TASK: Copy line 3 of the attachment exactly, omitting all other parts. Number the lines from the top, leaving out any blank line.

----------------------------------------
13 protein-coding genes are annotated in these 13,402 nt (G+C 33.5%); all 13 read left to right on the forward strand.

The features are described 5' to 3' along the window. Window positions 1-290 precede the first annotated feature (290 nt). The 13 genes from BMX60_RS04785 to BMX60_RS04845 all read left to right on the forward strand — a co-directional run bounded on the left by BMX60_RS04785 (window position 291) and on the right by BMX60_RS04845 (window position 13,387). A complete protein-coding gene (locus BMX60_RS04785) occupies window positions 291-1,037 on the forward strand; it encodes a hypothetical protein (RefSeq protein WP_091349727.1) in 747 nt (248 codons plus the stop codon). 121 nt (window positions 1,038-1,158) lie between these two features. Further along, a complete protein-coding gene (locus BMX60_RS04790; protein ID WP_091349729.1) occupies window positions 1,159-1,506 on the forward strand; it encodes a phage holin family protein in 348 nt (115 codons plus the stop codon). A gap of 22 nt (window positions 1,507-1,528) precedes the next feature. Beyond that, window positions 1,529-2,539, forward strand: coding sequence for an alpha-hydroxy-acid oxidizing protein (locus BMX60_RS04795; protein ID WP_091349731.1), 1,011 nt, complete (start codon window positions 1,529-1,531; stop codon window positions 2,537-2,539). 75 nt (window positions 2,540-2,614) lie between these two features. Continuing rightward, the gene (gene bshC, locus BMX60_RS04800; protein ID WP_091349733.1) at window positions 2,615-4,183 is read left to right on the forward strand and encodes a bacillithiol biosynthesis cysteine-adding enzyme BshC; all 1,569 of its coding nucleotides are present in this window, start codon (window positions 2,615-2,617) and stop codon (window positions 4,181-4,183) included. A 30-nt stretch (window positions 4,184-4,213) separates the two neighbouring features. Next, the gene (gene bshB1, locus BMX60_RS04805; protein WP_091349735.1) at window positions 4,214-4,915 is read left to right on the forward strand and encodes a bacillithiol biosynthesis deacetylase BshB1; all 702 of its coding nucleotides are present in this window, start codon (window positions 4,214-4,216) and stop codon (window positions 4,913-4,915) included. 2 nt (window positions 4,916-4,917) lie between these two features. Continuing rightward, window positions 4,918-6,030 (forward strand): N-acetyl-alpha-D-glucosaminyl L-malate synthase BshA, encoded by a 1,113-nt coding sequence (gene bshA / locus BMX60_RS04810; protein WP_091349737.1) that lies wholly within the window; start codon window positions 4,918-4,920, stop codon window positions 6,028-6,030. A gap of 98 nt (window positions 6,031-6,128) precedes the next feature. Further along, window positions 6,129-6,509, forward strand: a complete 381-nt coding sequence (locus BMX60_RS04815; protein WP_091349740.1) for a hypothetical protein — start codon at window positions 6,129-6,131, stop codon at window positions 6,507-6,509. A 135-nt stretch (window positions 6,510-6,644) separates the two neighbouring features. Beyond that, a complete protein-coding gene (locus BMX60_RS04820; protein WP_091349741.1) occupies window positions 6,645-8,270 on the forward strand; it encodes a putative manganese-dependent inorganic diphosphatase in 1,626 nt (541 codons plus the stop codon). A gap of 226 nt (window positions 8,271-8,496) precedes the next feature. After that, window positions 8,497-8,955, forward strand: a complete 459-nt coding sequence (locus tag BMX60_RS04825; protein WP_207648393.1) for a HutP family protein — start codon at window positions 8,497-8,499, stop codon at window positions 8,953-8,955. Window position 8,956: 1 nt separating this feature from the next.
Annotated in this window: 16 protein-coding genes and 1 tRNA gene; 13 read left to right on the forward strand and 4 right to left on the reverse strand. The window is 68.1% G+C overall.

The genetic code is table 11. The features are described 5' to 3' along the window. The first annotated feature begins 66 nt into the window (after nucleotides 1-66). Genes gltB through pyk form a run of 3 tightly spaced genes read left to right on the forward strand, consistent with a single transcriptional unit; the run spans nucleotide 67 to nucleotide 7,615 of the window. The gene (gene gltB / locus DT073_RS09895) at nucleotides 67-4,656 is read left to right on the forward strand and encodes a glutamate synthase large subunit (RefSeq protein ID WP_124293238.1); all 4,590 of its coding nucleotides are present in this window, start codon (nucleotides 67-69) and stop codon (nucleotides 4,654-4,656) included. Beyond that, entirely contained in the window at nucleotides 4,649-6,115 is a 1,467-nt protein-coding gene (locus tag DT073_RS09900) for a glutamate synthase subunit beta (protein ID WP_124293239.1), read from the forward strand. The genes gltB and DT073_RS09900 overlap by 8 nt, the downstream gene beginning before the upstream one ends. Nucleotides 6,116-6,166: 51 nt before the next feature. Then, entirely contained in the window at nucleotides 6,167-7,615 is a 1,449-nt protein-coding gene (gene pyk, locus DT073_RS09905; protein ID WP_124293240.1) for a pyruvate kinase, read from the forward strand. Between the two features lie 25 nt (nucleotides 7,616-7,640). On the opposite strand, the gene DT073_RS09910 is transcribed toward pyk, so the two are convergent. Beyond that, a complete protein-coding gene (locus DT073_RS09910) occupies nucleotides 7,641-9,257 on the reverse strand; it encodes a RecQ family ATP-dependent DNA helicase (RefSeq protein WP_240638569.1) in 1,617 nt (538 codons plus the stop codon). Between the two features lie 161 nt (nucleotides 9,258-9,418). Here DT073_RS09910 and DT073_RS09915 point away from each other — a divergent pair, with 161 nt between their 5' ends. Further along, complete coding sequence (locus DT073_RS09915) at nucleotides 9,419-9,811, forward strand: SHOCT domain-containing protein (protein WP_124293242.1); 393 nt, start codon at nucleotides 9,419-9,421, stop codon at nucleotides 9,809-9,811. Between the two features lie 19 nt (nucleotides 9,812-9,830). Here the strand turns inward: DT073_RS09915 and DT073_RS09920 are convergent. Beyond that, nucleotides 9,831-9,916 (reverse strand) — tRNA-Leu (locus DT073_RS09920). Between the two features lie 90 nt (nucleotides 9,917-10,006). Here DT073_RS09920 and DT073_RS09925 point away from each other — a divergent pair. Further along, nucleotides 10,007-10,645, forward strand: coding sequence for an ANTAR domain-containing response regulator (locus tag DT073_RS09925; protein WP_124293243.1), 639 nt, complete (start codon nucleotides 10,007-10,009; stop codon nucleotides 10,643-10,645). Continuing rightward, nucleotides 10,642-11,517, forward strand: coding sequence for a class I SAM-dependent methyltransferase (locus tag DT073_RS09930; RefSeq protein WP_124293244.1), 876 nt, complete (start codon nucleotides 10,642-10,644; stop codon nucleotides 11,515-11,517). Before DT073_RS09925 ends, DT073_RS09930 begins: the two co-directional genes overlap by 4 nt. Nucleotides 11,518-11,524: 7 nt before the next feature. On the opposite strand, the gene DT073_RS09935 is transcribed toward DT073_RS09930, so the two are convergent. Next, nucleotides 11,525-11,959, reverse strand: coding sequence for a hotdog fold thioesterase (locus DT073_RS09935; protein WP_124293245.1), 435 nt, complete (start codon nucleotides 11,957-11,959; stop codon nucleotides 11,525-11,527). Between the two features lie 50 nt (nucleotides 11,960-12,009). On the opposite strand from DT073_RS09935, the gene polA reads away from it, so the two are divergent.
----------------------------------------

Annotated in this window: 16 protein-coding genes and 1 tRNA gene; 13 read left to right on the forward strand and 4 right to left on the reverse strand. The window is 68.1% G+C overall.